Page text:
Wednesday, September 3, 2008

Secret Machines

Emily was telling me the other day that I should post about the Unimog. When I was in the Badlands last year I came across some German tourists who had shipped their Mercedes all-terrain vehicle to the States. Mercedes Unimogs are little known in the US because they were never sold here and are difficult to service. I saw one in Seattle once – a big flatbed version, rolling down Broadway – but that's the only other one I've seen.

After flying over from Germany and retrieving their Unimog in New Jersey, these people had been touring around the countryside for about eight months.

I'm not particularly into cars – I mentioned before that I never actually bought one until we got the Jeep recently – but there are certain models that I really, really appreciate as a designer and as someone who also enjoys motoring across our great and wondrous land.

The Unimog is one of those vehicles that has reached legendary status in my mind. I like the idea of being fully self-sufficient in an enclosed space, and that's what you get with a Unimog. Everything you need to live is built in or has a place in the car.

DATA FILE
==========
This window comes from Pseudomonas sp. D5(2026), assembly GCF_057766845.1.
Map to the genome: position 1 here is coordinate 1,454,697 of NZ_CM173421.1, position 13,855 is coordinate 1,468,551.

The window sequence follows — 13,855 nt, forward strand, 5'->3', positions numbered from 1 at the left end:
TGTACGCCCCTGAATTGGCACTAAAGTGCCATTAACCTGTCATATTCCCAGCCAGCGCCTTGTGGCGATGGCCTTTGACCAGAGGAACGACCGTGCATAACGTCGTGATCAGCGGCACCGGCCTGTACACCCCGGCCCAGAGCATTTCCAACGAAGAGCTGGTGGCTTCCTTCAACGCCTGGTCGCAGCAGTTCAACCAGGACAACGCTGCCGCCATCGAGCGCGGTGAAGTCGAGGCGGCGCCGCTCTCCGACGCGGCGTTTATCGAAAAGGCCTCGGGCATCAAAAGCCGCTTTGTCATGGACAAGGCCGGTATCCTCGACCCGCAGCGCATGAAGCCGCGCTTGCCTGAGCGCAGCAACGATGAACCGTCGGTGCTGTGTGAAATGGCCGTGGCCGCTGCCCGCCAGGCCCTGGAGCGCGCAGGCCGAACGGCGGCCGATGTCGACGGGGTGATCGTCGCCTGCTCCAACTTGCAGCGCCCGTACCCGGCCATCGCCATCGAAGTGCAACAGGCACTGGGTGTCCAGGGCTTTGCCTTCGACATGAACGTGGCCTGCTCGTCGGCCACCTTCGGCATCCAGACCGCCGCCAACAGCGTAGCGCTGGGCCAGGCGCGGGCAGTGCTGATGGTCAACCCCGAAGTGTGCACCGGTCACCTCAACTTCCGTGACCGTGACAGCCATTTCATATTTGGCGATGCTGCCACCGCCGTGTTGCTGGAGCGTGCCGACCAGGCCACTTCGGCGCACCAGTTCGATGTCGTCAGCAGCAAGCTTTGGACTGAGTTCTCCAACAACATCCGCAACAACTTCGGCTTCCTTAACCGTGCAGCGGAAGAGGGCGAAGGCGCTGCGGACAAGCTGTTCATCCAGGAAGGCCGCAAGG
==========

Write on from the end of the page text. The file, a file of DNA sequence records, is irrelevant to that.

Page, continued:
It was introduced as an agricultural service vehicle in the late 1940s and has since taken on a number of different uses (military, snowplow, rally, etc.) Unimog comes from "Universal Motor Gerat." Gerat is apparently Kraut-talk for "machine" or "device."

After retiring, this dashing elderly couple had bought theirs so they could cross the Sahara, which they ended up doing three times. The guy had an old Leica, which also seemed to fit their lifestyle perfectly. They were not rich people, you could tell – just people who saved and bought the best thing for each requirement, and then took great care of it so it would last forever.

That is infinitely more chic than just being rich and getting what you want, when you want it.

I didn't just take pictures of German tourists and cars in the Badlands. The landscape is beautiful too.

That's my mom, looking a bit German-modernist herself.

It's beautiful there, and unlike anywhere I've ever been. I always thought of it as a drab, moon-like place, but in actuality, it's extremely colorful.

I'm looking forward to visiting again this October, in our own little self-contained roadtrip machine.

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